The continuing importance of the digital rectal exam

Many men dislike digital rectal examinations (DREs) — for all sorts of reasons. However, a new study has again pointed out the value of the DRE in helping to establish clinical risk and the potential aggressiveness of a specific prostate cancer diagnosis in each individual patient. … READ MORE …

“To DRE or not to DRE, that is the question”

With apologies to the Bard of Avon and his character Hamlet, the above-misquoted Prince of Denmark, we bring to your attention the most recent article by our good friend Howard Wolinsky on issues related to prostate cancer. … READ MORE …

The role of the digital rectal examination in prostate cancer today

The question of whether digital rectal examinations (DREs) retain value in testing men for risk for prostate cancer (individual “screening”) has been controversial for many years now. Some men flatly refuse to have DREs for socio-cultural reasons. Others will put up with them, but they don’t like the idea. This is utterly unsurprising. … READ MORE …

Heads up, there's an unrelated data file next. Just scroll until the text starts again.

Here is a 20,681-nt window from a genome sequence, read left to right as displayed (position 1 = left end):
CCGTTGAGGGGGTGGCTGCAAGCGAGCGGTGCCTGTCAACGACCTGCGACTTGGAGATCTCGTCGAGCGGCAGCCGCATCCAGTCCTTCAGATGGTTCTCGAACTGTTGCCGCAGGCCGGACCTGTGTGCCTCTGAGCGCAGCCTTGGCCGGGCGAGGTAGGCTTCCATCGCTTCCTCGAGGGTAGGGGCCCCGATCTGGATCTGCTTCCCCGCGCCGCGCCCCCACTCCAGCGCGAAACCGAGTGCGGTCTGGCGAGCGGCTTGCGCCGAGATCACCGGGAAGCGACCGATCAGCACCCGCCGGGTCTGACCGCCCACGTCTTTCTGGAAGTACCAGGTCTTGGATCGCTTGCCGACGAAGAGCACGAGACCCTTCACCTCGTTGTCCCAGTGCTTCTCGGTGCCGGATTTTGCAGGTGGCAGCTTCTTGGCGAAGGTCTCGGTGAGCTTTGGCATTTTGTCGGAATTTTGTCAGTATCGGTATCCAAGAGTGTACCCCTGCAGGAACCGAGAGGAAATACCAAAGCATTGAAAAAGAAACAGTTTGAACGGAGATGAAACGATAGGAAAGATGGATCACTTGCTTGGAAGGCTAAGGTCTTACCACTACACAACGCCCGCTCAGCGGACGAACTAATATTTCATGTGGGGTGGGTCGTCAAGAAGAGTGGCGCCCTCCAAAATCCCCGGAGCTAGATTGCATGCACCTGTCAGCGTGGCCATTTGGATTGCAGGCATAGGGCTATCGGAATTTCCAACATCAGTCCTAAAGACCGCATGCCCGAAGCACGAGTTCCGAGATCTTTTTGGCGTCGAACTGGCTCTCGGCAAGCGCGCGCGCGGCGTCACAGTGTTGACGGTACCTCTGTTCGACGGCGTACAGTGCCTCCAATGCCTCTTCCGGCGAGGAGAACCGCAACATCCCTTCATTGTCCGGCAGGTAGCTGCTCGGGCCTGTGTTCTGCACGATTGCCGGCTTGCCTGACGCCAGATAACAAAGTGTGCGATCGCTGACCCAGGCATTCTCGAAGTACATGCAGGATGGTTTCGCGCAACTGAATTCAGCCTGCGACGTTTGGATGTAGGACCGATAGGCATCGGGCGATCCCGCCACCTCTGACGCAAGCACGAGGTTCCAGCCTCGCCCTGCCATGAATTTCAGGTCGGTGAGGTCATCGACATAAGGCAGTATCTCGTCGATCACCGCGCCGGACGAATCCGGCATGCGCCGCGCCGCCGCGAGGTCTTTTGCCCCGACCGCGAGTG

Declining use of the DRE at a large VA medical center: is this a national trend?

Once upon a time (not so very long ago) the digital rectal examination or DRE was the only non-invasive test that a physician could use to assess whether a patient was at risk for localized prostate cancer and/or other prostate problems. Alas, the use of this test appears to be falling out of favor, which is probably not a good thing. … READ MORE …

DRE is still a key diagnostic tool in assessing risk for prostate cancer

A new study just published in the Canadian Journal of Urology has reminded us of the importance of the digital rectal emamination (DRE) in the initial diagnosis of prostate cancer. … READ MORE …

Should the DRE really be “optional” today?

Until very recently, all available guidelines for the early assessment of risk for prostate cancer clearly recommended the use of a physical examination (a digital rectal exam or DRE) in addition to a prostate-specific antigen (PSA) test. … READ MORE …

The Norrkoping prostate cancer screening trial — with 20-year follow-up

A new report just published as an open access, full-text article at BMJ.com is going to further confuse the issue of whether mass, population-based screening for prostate cancer is or isn’t a good idea. … READ MORE …